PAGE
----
Structured Decision Making® (SDM) SystemOverviewPresented by Deirdre O’Connor,Children's Research CenterStructured Decision Making® and SDM®Registered in the U.S. Patent and Trademark Office
SDM® Systems • Comprehensive case management • Structured critical decision points • Research- and evidence-based assessments
SDM® Systems • Adult corrections • Juvenile justice • Child protection • Foster care placement support • Adult protection • Economic self-sufficiency (TANF)
“Risk assessment establishes a foundation for virtually everything we do in the child protection system. A meaningful and consistent tool is essential for all of us to do our job properly. [The SDM system] clearly provides us with that tool.” Judge Michael Nash, Presiding Judge of the Los Angeles Juvenile Court
Reduce Subsequent Harm:Outcomes for All Cases in Study, 12-month Follow-up The Michigan Department of Social Services Risk-based Structured Decision Making System: An Evaluation of Its Impact on Child Protection Services Cases, 1995
CMC Evaluation Results From Florida Revocation Rates, Community Control Admissions (N = 45,346) Florida Department of Corrections Research and Data Analysis: Leininger, “Effectiveness of Client Management Classification,” December 1998
Expedite Permanency:Recent Research in Los Angeles County Median Time to Reunification in Months 39% Decrease
Improve Decision Making All information Information learned Information needed for decision at hand
SDM® Assessments: Graduated Sanctions for Juvenile Justice • Detention screening • Risk classification/supervision levels • Strengths/needs for case planning • Disposition recommendations • Reassessment of risk and needs • Institutional placement decisions • Release/transition decisions
Structuring Critical Decisions in Child Protective Services Is it child abuse/neglect (CA/N)? Screening criteria Intake How quickly do we need to respond? Response priority Is the child safe? Safety assessment What is the likelihood of future maltreatment? Investigation/ Assessment Initial risk assessment What should the service plan focus on? Family strengths and needs assessment Risk reassessment Reunification reassessment Family strengths and needs reassessments Should the case remain open or be closed? Ongoing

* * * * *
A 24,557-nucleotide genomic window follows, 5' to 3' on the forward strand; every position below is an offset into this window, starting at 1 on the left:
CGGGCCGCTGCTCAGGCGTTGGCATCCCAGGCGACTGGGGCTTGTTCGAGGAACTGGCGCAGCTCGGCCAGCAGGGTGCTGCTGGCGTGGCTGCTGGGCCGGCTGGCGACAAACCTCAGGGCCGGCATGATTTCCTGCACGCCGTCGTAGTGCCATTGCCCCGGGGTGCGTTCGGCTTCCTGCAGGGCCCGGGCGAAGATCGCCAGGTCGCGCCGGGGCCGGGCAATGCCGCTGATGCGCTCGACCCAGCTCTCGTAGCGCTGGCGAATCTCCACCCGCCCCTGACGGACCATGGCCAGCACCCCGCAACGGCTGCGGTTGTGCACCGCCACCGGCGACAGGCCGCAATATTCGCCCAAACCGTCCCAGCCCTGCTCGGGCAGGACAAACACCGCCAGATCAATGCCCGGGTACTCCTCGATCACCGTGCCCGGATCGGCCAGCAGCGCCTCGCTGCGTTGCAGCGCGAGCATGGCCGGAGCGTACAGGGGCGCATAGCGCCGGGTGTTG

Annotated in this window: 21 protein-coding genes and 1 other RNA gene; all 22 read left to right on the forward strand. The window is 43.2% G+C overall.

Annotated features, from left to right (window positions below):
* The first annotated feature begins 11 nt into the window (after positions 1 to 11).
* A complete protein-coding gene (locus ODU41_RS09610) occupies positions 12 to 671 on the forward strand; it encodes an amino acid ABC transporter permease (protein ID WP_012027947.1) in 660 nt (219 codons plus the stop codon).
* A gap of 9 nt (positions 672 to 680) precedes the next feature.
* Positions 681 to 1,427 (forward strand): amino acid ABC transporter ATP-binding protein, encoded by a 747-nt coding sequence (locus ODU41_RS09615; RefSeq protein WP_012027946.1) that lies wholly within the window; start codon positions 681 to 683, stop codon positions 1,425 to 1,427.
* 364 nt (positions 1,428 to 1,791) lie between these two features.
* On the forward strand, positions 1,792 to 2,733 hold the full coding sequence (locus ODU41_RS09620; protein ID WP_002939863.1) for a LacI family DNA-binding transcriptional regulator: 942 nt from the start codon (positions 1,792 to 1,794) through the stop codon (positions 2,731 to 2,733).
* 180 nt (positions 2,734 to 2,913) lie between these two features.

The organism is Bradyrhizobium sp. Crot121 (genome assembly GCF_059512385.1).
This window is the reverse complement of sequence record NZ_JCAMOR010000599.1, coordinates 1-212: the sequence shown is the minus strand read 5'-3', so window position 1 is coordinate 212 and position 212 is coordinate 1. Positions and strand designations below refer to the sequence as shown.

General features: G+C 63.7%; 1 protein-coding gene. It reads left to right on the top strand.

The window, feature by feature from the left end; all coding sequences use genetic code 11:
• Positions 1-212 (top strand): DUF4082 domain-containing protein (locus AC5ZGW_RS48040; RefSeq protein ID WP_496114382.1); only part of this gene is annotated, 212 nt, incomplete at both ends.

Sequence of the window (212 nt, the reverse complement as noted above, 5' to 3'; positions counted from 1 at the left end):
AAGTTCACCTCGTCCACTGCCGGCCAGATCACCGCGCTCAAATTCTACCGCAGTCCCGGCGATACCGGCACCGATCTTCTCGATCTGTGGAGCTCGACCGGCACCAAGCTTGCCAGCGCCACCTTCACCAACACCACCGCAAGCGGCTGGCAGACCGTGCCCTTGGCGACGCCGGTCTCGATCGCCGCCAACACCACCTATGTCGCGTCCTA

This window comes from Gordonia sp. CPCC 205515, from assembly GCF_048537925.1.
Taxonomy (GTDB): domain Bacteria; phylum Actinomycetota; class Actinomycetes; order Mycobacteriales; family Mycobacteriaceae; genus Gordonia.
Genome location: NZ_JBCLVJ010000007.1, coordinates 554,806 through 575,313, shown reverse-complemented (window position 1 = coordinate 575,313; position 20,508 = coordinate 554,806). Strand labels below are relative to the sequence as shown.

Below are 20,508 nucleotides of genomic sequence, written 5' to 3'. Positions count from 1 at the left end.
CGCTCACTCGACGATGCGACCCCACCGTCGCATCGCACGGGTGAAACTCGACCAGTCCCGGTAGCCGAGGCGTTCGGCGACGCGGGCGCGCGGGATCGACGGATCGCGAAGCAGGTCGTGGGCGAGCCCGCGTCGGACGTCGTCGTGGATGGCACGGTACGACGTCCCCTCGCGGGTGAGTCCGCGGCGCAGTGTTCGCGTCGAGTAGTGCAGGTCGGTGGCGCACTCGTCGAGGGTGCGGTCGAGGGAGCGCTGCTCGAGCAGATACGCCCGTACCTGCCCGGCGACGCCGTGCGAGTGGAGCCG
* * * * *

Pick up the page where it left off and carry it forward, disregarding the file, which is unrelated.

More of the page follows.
Consistency (Reliability) Sample: Four independent ratings of 80 cases. Child Abuse and Neglect: Improving Consistency in Decision Making, 1997
Accuracy (Validity) (n = 138) (n = 442) (n = 202) (n = 475) (n = 304) (n = 541) (n = 231) (n = 130) (n = 250) Sample: Four independent ratings of 80 cases. Child Abuse and Neglect: Improving Consistency in Decision Making, 1997
Validity in Juvenile Justice:Recidivism by Risk Classification Percentage of Youth With Subsequent Delinquent Adjudication Within 15 Months
Targeting Resources Reduces Risk (n = 562) (n = 347) (n = 79) (n = 105) (n = 89) (n = 48) Wisconsin Urban Caucus, 1998
The SDM® System as Part of a Family-centered Practice Framework • Tools do not make decisions; people do. • Research and structured tools combine with clinical judgment and experience to support decision making. • Should be integrated within the context of solution-focused, family-centered practice.